What about those who announce the numerous film awards?
Devgn dismisses awards as he would a pesky fly. "I don't believe in awards because they are a sham. It is a show and the organising committee pay the actors to attend the function. Awards are given to almost all the actors who agree to attend the function. It has become a business," he says.
But there is, even for someone like Devgn, an award that matters. An award that that has not yet been given to Aamir Khan, who has been hailed as thinking man's actor, or Salman Khan or Shah Rukh Khan.
The National Award.
An award that he values. An award that he has been honoured with twice.
"I did not reach on time to receive my first National Award (Zakhm in 1998). I was shooting in Ooty and was supposed to take a morning flight to Delhi which got cancelled. I called the authorities and told them that I wouldn't be able to make it. They requested me to send someone from my family and my mother went to receive the award," smiles Devgn.
The second time around, he was holidaying abroad with his family. "I flew to Delhi," he recalls, "received the award (for The Legend Of Bhagat Singh in 2002) and went back. It is a fabulous feeling because there is no show off, no speeches, no dances. It is just the President of India who is giving the award."
"I believe in spending more time with my family," he says firmly, though he will not speak about his brother, Anil Devgn who directed Raju Chacha -- a huge debacle for Devgan Films -- and Blackmail. "The mindset in our house is still very middle class. My parents live with me. My mother runs the house. Staying connected with your parents is very important. Right now, my mother is in Bulgaria with Kajol (who is shooting there for Rohit Shetty's Dilwale). My father is with me, as he is unwell and cannot travel."
In an earlier interview with Rediff.com, he had spoken about how he was "fortunate to have such beautiful parents. It is always important to have a good upbringing."
"A lot of people," he says, "are shocked when I tell them that I live with my parents, but they have made me who I am today. At home, I am just a normal person. I believe in traditional Indian values. I am a very orthodox person. If I see a guy misbehaving, I blame the parents for not giving him a good upbringing. I may be wrong, but I think parents have a lot of influence on their children."
Ajay Devgn loves his privacy. Unfortunately for him, it is not a decision that's entirely in his control.
As a star in the Hindi film industry -- in fact, as an actor who commands a reliable presence at the box office with anywhere between two to three releases a year and a legion of fans -- limelight is a double-edged sword he cannot ignore.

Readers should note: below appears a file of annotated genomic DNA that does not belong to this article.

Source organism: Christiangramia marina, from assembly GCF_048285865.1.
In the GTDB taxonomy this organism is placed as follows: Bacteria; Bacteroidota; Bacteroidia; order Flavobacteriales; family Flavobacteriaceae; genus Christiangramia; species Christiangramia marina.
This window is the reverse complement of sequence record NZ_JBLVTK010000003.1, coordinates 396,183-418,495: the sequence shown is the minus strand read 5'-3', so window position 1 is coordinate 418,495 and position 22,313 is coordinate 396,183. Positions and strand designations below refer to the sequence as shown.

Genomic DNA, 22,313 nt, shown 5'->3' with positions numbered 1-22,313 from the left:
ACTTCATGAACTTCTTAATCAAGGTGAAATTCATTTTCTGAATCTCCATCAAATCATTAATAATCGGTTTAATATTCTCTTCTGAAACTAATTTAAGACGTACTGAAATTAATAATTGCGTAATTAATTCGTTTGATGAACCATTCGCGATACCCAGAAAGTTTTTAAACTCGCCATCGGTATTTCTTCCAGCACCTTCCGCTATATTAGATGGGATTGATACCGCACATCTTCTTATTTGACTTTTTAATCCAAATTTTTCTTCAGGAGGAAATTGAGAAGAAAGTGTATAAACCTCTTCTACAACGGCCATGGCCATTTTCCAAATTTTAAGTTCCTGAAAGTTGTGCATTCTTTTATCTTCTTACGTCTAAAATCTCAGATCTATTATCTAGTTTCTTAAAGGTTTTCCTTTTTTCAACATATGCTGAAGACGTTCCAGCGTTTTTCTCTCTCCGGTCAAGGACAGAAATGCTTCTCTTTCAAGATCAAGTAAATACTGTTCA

So, if he takes on Yash Raj Films -- the powerful production house that produced his wife Kajol's runaway hit, Dilwale Dulhania Le Jayenge and made her the heartthrob of the nation -- because he believes they arm-twisted distributors and theatre owners into ignoring his film, Son Of Sardaar, in favour of their Jab Tak Hain Jaan (both released on the same day in 2012), it was a battle that had to be fought in the public arena.
Taking on one of the giants in the industry -- at a time when its patriarch, Yash Chopra, had passed away, as a result of which emotions were ranged against Devgn -- did not faze the actor.
Nor does the fact that he sometimes juggles multiple roles, of producer, director and actor. "I am directing, acting and producing my next film Shivaay and I enjoy each role. Sometimes, I feel I like directing more than acting. But those phases come and go," he smiles.
Yet, there are things that make him insecure even today. "There are a lot of expectations (from me). I need to perform and I guess that is the biggest insecurity that I have. There are times I become conscious about choosing the right films," he says.
And then, there is the pressure created by these expectations. "There was a time when I would react under pressure. I would get angry about certain things that were not happening the way I wanted them to. But now I am very calm under pressure. With time, you learn how to deal with it."
Devgn is now distracted. Kumar Mangat, clearly a more important claimant on his time, has walked in a few minutes ago. Devgn's hands, which he had patiently and politely kept at his side, now itch for his mobile phone.
Outside the huge glass windows of the suburban Mumbai hotel, the waves lap the sand at regular intervals. The sky is a bright, bright blue.
But these are distractions for which Devgn does not have time.